I’m still surprised every time a seed I have sown actually sprouts. The days leading up to their little green emergence are full of doubt and disbelief. “I guess they didn’t germinate,” I’ll think. Some of those seeds are so tiny and delicate, it’s hard to believe they stand a chance among the unpredictable elements. And every time those little green stems poke their head out of the dirt’s surface, I’m blown away. It’s a miracle. Every single time.
I clearly struggle to have hope for that which is not in front of me, which is not currently materializing before my very eyes. I look at almost every day of my life as if it were a cross-section of my whole life. If I’m not finishing graduate school or “flourishing” in my vocation now, it’s hard to believe that I ever will be. This is really quite silly because I know how much can change in the blink of an eye, how different I am now than I was a year ago, and how many of my desires have burst into fruition in ways I never would have expecteded. But even when I am planting seeds with an 80% germination rate, I still doubt a single one will sprout until I see those bitty buds.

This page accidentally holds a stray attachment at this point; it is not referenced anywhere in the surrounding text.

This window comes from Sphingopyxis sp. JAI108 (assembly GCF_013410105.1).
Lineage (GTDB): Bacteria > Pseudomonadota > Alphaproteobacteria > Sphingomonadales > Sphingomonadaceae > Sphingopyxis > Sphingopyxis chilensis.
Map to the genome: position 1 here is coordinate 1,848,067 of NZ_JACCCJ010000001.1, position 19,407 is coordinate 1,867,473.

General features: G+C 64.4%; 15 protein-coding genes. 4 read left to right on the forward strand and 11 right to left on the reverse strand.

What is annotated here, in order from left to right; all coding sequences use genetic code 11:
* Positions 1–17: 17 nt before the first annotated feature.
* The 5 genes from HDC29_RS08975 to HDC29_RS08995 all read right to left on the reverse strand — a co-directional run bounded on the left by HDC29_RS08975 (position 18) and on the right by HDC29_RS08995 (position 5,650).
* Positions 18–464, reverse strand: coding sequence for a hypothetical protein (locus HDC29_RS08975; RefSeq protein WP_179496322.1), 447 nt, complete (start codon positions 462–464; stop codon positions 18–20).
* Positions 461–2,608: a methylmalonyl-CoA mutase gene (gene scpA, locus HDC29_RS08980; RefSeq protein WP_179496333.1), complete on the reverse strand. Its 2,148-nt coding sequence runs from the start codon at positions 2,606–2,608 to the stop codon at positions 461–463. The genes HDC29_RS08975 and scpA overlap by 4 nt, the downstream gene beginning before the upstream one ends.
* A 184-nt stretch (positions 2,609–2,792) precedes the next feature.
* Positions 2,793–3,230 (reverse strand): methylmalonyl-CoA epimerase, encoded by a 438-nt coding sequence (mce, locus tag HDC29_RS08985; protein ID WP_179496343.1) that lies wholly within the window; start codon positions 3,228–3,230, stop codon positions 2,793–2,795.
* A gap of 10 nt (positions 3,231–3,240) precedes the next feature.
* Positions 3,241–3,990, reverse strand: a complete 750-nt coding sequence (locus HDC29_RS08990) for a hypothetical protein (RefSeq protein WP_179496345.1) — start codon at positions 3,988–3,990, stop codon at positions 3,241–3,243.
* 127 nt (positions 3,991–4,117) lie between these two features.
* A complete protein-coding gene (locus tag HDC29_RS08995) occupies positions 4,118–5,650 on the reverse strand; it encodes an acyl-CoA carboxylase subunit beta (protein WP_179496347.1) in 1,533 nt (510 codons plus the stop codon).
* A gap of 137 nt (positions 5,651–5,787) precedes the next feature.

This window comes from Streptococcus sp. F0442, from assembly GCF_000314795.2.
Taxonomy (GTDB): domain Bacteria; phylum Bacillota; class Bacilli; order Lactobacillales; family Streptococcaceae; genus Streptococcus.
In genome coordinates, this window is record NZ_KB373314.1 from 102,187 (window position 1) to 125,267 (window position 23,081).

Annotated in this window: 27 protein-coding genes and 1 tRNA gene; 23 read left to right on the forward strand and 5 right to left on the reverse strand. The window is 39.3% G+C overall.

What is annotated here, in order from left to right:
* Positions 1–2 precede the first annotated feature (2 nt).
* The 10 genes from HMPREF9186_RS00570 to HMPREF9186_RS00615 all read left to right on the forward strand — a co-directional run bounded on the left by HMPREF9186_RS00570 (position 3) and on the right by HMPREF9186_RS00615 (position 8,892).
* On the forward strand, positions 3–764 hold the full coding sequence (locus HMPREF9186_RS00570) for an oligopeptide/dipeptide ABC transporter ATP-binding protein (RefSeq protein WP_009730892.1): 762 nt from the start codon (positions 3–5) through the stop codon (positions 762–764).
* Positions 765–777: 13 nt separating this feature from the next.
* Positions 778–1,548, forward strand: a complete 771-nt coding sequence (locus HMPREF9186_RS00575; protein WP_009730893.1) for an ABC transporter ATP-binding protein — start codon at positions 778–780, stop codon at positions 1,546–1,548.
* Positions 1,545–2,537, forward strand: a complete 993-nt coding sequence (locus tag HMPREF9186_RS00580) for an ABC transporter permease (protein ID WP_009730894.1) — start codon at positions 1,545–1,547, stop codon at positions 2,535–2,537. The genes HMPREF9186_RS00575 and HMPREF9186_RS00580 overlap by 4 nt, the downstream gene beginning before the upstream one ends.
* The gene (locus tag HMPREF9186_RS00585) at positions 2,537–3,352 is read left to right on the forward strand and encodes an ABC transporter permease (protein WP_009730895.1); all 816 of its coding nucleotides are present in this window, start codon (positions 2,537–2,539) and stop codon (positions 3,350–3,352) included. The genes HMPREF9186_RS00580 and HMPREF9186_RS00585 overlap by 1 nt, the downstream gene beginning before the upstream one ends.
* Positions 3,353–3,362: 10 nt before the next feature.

All of this reminds me how powerfully subersive, underrated, and challenging it is to hope. To hope for redemption in broken situations, unanswered prayers, unspoken dreams, and even more so, in the healing of our fractured world. How do we hold onto hope when we are so aware of our own shortcomings and so informed of the world’s tragedies?
The garden reminds us that goodness, growth, beauty, and sustenance are available to us apart from our own striving, straining, and strategizing. Yes, in my garden, I planted the seeds, but in the larger garden of the whole earth, a bounty of wild edibles are produced without an ounce of human involvement. For me, I need this visual reminder of a larger kingdom truth: that miracles happen, in seeds, in hearts, in bodies, minds, and communities. Not always. Not in the ways we would necessarily expect. But they are happening. The redemptive work of God is active on the earth, even when we choose to not see it or take part in it. But oh, how much more beautiful and joyous when we choose to take part in it, celebrating the sprouting of every little seed,
that started out as hope.